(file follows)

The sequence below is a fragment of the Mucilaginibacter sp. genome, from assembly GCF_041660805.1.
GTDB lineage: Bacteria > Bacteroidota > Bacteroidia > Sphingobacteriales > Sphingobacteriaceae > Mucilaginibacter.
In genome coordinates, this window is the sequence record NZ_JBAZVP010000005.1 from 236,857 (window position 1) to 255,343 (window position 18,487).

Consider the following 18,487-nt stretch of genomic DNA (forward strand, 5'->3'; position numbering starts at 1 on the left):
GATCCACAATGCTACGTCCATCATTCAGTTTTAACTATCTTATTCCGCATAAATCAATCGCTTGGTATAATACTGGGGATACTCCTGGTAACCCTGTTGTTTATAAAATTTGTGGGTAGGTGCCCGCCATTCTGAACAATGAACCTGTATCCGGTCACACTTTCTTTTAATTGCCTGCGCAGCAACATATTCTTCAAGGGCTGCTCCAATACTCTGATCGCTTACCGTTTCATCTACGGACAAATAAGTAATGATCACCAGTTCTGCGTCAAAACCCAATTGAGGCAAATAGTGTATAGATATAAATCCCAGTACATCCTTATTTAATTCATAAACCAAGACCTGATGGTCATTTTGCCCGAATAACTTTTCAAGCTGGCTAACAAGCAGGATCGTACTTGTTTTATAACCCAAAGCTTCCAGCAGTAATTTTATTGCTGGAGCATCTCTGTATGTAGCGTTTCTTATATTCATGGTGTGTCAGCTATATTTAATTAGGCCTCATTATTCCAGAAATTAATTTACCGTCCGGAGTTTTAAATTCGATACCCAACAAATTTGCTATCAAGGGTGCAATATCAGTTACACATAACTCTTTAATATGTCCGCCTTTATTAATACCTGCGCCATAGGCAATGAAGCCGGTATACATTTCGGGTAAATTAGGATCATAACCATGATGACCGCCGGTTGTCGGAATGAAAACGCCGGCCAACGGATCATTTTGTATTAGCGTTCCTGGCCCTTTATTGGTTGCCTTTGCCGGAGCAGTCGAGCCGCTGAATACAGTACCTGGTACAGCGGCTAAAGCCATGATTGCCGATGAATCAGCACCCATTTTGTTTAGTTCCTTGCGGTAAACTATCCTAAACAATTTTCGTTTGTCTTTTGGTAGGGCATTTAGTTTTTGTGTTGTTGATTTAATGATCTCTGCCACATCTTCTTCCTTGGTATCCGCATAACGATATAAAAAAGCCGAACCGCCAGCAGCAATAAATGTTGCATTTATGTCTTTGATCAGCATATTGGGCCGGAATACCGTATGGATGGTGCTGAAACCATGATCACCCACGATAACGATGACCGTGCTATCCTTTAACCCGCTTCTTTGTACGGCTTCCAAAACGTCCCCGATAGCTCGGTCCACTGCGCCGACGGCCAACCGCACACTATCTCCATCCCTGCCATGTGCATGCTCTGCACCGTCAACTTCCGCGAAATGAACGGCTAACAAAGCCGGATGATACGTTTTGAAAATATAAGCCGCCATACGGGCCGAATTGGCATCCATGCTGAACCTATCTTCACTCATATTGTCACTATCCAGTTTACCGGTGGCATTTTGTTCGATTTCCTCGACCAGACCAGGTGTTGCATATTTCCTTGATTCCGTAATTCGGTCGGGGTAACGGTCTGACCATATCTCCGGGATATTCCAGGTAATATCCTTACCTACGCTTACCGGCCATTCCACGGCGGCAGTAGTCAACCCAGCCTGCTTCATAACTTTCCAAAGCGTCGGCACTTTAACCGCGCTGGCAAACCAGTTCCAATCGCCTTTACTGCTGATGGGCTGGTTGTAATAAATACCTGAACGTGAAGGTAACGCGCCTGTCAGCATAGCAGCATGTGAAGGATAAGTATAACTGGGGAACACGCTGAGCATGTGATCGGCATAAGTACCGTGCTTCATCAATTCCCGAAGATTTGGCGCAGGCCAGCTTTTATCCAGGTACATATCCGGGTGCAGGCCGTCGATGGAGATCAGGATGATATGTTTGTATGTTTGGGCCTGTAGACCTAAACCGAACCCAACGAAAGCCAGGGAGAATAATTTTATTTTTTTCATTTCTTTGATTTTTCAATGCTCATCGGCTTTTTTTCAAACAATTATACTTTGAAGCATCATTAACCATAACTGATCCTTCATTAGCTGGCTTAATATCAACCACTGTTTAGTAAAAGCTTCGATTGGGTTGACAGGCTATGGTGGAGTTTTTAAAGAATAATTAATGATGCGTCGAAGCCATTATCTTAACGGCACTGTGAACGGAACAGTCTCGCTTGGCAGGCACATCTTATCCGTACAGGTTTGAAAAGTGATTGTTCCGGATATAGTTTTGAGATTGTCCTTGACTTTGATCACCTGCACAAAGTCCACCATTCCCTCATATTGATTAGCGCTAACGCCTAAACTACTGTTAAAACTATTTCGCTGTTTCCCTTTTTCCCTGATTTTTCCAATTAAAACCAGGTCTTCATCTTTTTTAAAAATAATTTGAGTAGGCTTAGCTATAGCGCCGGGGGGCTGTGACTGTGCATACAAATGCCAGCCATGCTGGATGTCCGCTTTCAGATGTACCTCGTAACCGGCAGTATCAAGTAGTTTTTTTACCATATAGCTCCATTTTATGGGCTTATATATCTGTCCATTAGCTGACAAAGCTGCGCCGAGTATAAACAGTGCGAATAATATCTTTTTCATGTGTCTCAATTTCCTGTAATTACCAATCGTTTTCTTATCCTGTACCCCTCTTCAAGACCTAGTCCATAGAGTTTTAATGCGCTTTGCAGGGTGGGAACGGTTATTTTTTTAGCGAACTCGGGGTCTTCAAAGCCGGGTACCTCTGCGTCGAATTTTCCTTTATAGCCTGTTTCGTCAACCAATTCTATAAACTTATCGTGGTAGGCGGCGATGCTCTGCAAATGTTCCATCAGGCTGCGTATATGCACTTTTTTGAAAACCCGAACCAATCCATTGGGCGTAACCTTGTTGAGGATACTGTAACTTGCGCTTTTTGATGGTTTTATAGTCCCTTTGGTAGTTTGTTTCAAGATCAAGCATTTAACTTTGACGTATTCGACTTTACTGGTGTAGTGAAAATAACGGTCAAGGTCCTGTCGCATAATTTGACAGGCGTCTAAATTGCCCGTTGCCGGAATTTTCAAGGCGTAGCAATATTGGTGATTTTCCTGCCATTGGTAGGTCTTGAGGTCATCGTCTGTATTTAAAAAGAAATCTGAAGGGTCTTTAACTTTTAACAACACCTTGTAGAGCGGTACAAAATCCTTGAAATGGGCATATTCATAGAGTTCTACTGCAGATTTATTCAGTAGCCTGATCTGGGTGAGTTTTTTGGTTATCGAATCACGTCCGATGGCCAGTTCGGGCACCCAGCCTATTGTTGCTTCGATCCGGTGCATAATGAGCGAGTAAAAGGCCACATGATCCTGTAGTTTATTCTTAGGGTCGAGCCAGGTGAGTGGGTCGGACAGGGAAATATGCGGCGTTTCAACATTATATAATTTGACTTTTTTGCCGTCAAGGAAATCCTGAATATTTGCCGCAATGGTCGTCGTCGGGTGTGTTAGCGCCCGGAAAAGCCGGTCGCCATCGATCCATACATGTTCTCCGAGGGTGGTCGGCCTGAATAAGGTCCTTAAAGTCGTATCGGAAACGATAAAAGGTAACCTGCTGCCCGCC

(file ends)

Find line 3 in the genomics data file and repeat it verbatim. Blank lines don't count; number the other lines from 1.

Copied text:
In genome coordinates, this window is the sequence record NZ_JBAZVP010000005.1 from 236,857 (window position 1) to 255,343 (window position 18,487).